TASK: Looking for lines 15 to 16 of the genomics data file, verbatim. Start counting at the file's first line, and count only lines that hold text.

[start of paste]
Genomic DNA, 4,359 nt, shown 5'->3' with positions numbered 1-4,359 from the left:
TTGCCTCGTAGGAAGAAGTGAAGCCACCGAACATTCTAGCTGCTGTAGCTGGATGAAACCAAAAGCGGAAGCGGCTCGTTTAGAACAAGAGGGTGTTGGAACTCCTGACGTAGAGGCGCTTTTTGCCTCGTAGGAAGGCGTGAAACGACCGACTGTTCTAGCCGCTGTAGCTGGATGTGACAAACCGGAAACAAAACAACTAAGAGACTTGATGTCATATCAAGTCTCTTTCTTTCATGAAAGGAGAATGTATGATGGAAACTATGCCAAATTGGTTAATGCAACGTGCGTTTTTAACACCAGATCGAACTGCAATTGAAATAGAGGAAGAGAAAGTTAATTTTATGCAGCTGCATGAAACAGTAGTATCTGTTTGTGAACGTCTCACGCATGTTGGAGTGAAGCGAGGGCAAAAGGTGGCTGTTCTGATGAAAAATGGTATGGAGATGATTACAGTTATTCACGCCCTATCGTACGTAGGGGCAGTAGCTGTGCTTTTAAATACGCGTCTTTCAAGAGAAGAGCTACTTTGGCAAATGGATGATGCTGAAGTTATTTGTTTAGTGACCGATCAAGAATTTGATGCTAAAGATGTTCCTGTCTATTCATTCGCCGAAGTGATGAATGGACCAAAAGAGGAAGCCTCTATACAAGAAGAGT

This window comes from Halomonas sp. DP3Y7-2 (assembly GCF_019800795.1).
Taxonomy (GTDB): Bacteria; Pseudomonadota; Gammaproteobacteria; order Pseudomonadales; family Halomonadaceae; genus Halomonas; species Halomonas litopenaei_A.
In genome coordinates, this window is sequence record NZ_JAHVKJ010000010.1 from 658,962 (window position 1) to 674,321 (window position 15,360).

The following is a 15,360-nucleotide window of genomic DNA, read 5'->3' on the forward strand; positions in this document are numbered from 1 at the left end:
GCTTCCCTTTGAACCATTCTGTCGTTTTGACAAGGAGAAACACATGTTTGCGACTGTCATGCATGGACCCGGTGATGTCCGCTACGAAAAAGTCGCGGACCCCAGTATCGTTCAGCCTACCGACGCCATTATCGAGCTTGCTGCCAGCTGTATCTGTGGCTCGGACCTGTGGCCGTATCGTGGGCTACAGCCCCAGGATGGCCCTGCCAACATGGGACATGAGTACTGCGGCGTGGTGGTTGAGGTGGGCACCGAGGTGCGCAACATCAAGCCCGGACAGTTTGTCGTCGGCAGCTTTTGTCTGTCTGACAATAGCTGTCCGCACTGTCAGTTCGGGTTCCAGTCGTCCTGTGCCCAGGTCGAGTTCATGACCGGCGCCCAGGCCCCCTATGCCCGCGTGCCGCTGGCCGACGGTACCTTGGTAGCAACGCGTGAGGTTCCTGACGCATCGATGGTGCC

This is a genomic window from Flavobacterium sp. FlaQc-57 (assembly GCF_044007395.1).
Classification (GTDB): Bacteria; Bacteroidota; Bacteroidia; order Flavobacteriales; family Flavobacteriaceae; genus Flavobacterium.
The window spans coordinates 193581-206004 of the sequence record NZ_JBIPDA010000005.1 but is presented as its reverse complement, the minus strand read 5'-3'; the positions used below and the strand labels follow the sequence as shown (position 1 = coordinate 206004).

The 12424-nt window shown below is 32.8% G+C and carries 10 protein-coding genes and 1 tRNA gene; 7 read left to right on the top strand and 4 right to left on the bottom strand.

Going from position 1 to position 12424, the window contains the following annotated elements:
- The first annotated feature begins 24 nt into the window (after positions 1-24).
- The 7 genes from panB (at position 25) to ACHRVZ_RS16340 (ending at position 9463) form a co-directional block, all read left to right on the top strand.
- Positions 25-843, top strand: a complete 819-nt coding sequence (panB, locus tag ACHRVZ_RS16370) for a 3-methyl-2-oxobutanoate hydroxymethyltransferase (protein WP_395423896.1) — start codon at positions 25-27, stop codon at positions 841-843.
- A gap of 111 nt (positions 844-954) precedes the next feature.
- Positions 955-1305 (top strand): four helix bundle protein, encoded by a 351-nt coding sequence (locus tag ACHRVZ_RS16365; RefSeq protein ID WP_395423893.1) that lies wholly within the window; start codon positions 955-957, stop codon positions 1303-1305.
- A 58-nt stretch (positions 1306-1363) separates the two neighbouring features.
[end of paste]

- Positions 25-843, top strand: a complete 819-nt coding sequence (panB, locus tag ACHRVZ_RS16370) for a 3-methyl-2-oxobutanoate hydroxymethyltransferase (protein WP_395423896.1) — start codon at positions 25-27, stop codon at positions 841-843.
- A gap of 111 nt (positions 844-954) precedes the next feature.